Making a career change is a bold move no matter how many years of experience you have under your belt. Some are luckier than others in that they find something rather quickly, and some just continue to soldier on, despite being exhausted with the tough search. Sometimes, out of frustration, people can just think twice about whether or not to make this change altogether and end up just sticking to the field they’ve established themselves in and forget about pursuing the change. There are also those that have no choice but to switch to a different field or industry because of these unprecedented times.


As one of those still looking for an opportunity, I can’t deny the fact of how challenging it is. Such change really is a test of resilience and patience as hundreds of rejection letters can really be a downer, but here are some points that have helped me remain focused on the end-goal:


  1. Be open and ready for change

According to the United States Department of Labor, people on average make a career change between three to seven times in their life. This is personally a comforting thing to know as it reinforces the fact that it’s acceptable to make big changes in one’s life, especially if a previous job has made them stagnant or feel unfulfilled. Everyone most probably has heard the line “change is the only constant”, and with careers and making changes, it definitely is something that can be uncomfortable. It’s healthy to acknowledge the discomfort you may feel but also don’t forget to demonstrate your agility in your CV and how you present yourself to new organizations that you could potentially be a part of. Equally, according to Forbes, “If you’re targeting big names (e.g., Google, Apple)… figure out the best stepping stones, research where your ultimate target companies hire from, who their key vendors are or the peripheral markets they do business with, and start there. This will give you experience, contacts and credibility, while also moving you closer to your final goal” (Graham, 2019).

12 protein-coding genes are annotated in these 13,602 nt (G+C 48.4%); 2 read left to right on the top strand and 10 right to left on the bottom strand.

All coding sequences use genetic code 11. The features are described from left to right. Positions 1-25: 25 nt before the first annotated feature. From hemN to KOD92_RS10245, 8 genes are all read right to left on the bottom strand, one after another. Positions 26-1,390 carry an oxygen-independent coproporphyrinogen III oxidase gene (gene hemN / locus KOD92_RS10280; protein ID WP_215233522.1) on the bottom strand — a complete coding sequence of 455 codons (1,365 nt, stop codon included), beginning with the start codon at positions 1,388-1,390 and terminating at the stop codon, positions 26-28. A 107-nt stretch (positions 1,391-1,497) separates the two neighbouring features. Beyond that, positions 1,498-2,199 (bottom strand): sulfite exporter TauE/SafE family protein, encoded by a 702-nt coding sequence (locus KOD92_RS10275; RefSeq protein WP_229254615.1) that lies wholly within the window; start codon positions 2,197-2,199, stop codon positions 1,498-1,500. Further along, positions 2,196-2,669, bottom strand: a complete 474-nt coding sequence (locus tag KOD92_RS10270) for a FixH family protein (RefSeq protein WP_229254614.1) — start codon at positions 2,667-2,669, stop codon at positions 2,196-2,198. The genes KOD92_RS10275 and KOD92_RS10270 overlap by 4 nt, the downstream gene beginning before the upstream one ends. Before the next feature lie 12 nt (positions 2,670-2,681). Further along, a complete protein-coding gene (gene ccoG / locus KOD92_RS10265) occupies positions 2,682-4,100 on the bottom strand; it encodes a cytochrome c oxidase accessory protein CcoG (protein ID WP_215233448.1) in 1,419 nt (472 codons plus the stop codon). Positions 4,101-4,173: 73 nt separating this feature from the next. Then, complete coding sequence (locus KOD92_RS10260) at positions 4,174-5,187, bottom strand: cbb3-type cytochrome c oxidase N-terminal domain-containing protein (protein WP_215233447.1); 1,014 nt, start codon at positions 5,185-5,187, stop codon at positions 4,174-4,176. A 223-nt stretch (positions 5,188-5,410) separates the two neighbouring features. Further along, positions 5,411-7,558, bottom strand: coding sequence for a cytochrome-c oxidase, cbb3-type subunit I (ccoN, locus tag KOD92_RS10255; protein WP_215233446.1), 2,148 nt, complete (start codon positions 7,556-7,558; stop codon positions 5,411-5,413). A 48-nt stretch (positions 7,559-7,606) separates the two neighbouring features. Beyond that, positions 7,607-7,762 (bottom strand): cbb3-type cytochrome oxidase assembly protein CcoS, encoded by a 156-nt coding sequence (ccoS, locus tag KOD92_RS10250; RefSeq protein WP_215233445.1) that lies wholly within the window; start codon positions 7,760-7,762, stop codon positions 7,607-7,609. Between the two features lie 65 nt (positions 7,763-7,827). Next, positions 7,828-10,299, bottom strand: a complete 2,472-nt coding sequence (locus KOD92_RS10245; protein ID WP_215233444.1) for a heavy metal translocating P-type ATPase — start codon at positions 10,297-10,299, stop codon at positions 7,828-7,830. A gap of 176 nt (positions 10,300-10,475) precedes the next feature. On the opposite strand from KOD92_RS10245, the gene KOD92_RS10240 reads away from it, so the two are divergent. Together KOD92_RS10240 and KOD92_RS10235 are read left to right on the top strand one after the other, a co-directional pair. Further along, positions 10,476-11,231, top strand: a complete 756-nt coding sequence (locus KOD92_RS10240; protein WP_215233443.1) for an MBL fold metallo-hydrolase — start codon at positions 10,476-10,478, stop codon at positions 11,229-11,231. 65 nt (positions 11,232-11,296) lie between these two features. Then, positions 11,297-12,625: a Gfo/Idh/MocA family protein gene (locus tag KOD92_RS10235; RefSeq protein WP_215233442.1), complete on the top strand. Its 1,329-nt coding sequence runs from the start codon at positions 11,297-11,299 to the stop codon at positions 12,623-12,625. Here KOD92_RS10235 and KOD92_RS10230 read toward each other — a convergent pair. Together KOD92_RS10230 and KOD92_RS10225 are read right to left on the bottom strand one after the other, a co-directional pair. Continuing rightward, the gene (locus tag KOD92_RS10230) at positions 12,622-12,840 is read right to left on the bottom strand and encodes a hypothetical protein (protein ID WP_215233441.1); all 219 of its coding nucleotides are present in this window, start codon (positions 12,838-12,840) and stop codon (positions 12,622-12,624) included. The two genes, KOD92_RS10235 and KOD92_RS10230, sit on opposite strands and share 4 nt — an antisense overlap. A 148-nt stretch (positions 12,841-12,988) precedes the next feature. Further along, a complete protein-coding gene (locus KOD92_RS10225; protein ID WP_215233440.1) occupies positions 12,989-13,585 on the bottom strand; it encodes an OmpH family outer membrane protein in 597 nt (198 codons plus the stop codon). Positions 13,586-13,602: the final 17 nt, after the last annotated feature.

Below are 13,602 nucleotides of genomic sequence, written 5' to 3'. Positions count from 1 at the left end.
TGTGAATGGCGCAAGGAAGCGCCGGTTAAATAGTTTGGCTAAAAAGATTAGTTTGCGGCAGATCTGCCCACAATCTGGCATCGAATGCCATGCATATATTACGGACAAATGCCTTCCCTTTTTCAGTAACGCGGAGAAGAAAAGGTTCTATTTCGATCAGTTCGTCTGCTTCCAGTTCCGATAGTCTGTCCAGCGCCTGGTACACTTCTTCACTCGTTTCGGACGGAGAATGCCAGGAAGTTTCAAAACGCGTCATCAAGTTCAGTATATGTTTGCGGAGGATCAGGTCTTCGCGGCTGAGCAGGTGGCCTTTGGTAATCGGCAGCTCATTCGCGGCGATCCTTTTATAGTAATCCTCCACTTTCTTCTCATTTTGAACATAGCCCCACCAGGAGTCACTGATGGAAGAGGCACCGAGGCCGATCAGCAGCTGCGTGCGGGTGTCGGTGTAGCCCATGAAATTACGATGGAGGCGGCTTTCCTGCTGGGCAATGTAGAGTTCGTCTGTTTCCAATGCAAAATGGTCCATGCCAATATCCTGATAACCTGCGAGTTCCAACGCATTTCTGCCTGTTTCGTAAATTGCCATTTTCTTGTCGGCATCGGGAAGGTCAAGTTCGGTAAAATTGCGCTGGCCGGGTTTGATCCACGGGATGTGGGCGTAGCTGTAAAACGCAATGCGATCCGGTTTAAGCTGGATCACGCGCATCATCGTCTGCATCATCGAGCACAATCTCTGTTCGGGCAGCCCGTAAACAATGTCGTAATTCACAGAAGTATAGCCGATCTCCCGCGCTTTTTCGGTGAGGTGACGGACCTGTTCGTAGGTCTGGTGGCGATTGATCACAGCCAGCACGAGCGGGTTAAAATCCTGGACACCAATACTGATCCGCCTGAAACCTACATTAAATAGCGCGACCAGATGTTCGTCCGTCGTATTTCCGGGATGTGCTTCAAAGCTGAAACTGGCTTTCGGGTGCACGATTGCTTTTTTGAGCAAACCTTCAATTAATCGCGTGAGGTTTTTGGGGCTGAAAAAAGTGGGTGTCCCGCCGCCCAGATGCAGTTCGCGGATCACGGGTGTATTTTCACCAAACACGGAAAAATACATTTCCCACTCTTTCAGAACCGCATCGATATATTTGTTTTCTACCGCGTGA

1. Leave your ego at the door

Changing careers can easily mean having to take a pay cut or go a few levels down in terms of position on the corporate ladder. If you think of the bigger goal of where you want to be, corporate titles are only titles at the end of the day. Given that you’re making a big change, there’s a lot to learn in the new industry or field you’ve decided you want to get into. There’s a lot of room for growth and opportunity to feel a lot more fulfilment with all the learning and new skills you’ll acquire with a job title that may be lower than your previous role. Figure out as well what it’s going to take for you to excel in the role you want to land. If that means earning new certifications or licenses, then time and effort should go into gaining these new skills and knowledge.


  1. Shift your brand

How you represent yourself and come across to others is your personal brand. Making a career change requires you to change your brand as this is the new image you want employers to receive. It has to be obvious and consistent how your brand is displayed across all supporting documents and platforms: your CV, your LinkedIn profile, profile, and your cover letter.


  1. Establish a connection with the right people

If you want to enter a new industry or field, it’s highly valuable for your growth and transition into this new challenge to gain the insight of people working within that new field of interest. The best way to establish a connection in the first instance is to pay them a compliment or point out what you found interesting in their company or what the latest interesting project launched is all about, etc. It’s important to show inquisitiveness and curiosity because this communicates that you’re hungry to learn, as well as having an admirable and humble attitude towards the new field you want to get into.


Whatever phase you’re at in your journey of finding the right job in the right industry, it’s key to always keep track of the progress you’ve made, so as to not lose focus and motivation in going for what you really want.



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